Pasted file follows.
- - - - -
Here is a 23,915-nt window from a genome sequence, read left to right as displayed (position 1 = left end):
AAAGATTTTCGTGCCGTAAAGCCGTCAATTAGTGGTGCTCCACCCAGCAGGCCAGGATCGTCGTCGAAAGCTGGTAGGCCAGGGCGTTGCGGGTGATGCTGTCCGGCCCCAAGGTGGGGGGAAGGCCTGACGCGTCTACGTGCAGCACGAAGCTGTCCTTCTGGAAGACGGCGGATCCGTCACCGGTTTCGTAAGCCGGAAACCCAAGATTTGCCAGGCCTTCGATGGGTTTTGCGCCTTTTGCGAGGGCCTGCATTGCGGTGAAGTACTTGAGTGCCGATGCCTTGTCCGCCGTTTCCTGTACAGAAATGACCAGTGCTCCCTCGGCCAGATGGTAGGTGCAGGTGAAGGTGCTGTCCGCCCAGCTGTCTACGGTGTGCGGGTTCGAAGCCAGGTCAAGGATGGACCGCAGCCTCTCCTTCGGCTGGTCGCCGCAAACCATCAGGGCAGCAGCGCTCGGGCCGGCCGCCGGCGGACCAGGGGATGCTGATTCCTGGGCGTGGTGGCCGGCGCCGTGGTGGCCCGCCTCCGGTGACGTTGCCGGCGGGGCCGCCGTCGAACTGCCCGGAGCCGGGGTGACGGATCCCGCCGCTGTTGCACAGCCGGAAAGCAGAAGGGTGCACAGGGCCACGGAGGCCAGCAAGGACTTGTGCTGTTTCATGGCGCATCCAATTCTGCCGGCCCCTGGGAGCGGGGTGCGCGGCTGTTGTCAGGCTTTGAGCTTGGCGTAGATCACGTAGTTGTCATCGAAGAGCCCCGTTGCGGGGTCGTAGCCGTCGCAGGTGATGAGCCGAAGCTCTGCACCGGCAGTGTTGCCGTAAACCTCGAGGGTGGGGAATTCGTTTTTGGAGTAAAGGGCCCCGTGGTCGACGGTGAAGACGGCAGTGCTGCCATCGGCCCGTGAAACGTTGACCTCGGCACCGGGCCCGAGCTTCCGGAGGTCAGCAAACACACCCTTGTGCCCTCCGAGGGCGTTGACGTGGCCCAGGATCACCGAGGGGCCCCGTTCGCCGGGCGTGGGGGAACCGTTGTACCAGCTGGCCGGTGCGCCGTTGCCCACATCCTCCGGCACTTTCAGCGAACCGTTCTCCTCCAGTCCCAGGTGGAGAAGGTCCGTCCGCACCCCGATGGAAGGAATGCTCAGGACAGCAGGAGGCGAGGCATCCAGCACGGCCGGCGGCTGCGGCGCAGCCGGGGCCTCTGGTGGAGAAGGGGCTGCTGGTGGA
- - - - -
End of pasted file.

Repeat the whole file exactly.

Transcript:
Here is a 23,915-nt window from a genome sequence, read left to right as displayed (position 1 = left end):
AAAGATTTTCGTGCCGTAAAGCCGTCAATTAGTGGTGCTCCACCCAGCAGGCCAGGATCGTCGTCGAAAGCTGGTAGGCCAGGGCGTTGCGGGTGATGCTGTCCGGCCCCAAGGTGGGGGGAAGGCCTGACGCGTCTACGTGCAGCACGAAGCTGTCCTTCTGGAAGACGGCGGATCCGTCACCGGTTTCGTAAGCCGGAAACCCAAGATTTGCCAGGCCTTCGATGGGTTTTGCGCCTTTTGCGAGGGCCTGCATTGCGGTGAAGTACTTGAGTGCCGATGCCTTGTCCGCCGTTTCCTGTACAGAAATGACCAGTGCTCCCTCGGCCAGATGGTAGGTGCAGGTGAAGGTGCTGTCCGCCCAGCTGTCTACGGTGTGCGGGTTCGAAGCCAGGTCAAGGATGGACCGCAGCCTCTCCTTCGGCTGGTCGCCGCAAACCATCAGGGCAGCAGCGCTCGGGCCGGCCGCCGGCGGACCAGGGGATGCTGATTCCTGGGCGTGGTGGCCGGCGCCGTGGTGGCCCGCCTCCGGTGACGTTGCCGGCGGGGCCGCCGTCGAACTGCCCGGAGCCGGGGTGACGGATCCCGCCGCTGTTGCACAGCCGGAAAGCAGAAGGGTGCACAGGGCCACGGAGGCCAGCAAGGACTTGTGCTGTTTCATGGCGCATCCAATTCTGCCGGCCCCTGGGAGCGGGGTGCGCGGCTGTTGTCAGGCTTTGAGCTTGGCGTAGATCACGTAGTTGTCATCGAAGAGCCCCGTTGCGGGGTCGTAGCCGTCGCAGGTGATGAGCCGAAGCTCTGCACCGGCAGTGTTGCCGTAAACCTCGAGGGTGGGGAATTCGTTTTTGGAGTAAAGGGCCCCGTGGTCGACGGTGAAGACGGCAGTGCTGCCATCGGCCCGTGAAACGTTGACCTCGGCACCGGGCCCGAGCTTCCGGAGGTCAGCAAACACACCCTTGTGCCCTCCGAGGGCGTTGACGTGGCCCAGGATCACCGAGGGGCCCCGTTCGCCGGGCGTGGGGGAACCGTTGTACCAGCTGGCCGGTGCGCCGTTGCCCACATCCTCCGGCACTTTCAGCGAACCGTTCTCCTCCAGTCCCAGGTGGAGAAGGTCCGTCCGCACCCCGATGGAAGGAATGCTCAGGACAGCAGGAGGCGAGGCATCCAGCACGGCCGGCGGCTGCGGCGCAGCCGGGGCCTCTGGTGGAGAAGGGGCTGCTGGTGGA